"Ginising mo lahat sa akin," (You've awaked everything in me), intones Khrys to Topher during an intimate scene. Indeed, this film (which I found more compelling than others of its ilk) awakens the moviegoer to a whole new (really, not so new) world of men, she-men, and the paths they take. The film eschews gratuitous nude scenes but instead imbues every scene with depth and pathos, as only Pablo can. In the hands of a lesser filmmaker, the directorial vision would be hazy or painted in too broad strokes, the acting horrible, and the love scenes/strip scenes uncomfortably campy. The love triangle (between the transvestite performer Jemenai, her estranged boyfriend Khrys and the guy they both find themselves smitten with) can also be a metaphor for the triangular states we find ourselves in: in love, out of love, and the grey shades in between.
I expect more sensible fare from Queeriosity Video Project, the company that produced this. Beneath the low budget veneer lies a gem of a film.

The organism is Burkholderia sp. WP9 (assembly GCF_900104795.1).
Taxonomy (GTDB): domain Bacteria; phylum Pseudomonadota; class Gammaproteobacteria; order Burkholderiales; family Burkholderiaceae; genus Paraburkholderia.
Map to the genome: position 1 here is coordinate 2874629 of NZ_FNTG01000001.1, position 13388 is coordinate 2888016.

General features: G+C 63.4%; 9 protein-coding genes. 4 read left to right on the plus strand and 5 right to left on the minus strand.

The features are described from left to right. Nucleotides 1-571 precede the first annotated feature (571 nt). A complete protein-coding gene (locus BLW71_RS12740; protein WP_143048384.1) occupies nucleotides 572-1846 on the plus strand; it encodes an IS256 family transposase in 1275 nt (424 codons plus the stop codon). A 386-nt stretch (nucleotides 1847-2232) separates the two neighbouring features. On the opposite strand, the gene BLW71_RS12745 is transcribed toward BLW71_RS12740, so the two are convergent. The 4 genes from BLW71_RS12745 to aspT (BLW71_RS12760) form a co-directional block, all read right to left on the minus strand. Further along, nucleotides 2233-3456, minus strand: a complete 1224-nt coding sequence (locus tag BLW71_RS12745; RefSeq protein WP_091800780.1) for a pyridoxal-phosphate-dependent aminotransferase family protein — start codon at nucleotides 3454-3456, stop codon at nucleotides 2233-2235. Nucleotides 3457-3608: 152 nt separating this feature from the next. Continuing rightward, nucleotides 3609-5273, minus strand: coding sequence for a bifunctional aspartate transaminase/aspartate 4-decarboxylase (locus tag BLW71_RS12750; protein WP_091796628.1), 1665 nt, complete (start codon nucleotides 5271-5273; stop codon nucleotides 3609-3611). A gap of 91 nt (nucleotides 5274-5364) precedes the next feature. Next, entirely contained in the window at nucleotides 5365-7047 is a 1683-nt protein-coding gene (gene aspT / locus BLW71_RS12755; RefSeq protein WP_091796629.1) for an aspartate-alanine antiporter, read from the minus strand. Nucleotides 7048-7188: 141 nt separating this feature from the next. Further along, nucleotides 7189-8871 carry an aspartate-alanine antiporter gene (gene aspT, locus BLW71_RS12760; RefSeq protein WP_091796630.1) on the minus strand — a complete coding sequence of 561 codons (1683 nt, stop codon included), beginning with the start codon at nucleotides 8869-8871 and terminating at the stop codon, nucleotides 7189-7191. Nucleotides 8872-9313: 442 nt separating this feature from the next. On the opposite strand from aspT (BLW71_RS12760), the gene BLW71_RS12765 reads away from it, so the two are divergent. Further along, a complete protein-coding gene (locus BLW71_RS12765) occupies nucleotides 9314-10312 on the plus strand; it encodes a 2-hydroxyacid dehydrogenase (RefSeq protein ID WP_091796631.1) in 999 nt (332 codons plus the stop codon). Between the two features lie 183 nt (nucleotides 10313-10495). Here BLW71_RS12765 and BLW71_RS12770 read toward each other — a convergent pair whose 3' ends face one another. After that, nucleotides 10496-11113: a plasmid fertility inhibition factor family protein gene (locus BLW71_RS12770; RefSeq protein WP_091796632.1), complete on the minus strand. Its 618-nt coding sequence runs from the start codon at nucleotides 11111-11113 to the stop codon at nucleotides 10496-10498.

Life Everlasting (1971)
A Gothic romance with a sterling cast
LIFE EVERLASTING (1971) is a haunting film from Mar S. Torres.
Rosemarie Sonora, the mother of Sheryl Cruz (and the sister of Susan Roces), plays a dual role, the dead Nilda and the very much alive Cynthia. Ricky Belmonte, Sonora's real-life husband (from 1970-1986), plays Dante Rivera (I wonder whether actor Dante Rivero found this character name, his namesake, amusing or irritating), who falls in love with the corpse and confuses the pretty Cynthia for the ghost who appears to him in his dreaming and waking states.
The other characters (Pepito Rodriguez, Marifi, Alicia Alonso, a very young Rudy Fernandez, etc.) do nothing much except fret over and discuss Dante's seeming craziness. The ghostly scenes where Nilda actually has conversations with Dante is truly one for the books, evoking the creepy atmosphere of an earlier film, MARUJA (1967), which starred Sonora's sister Susan Roces. I don't know how often ghost movies were made during the three golden ages of Filipino cinema, but it was a treat for me to catch this small gem on TV. Ricky Belmonte (December 24, 1947 – October 3, 2001) is in his prime here.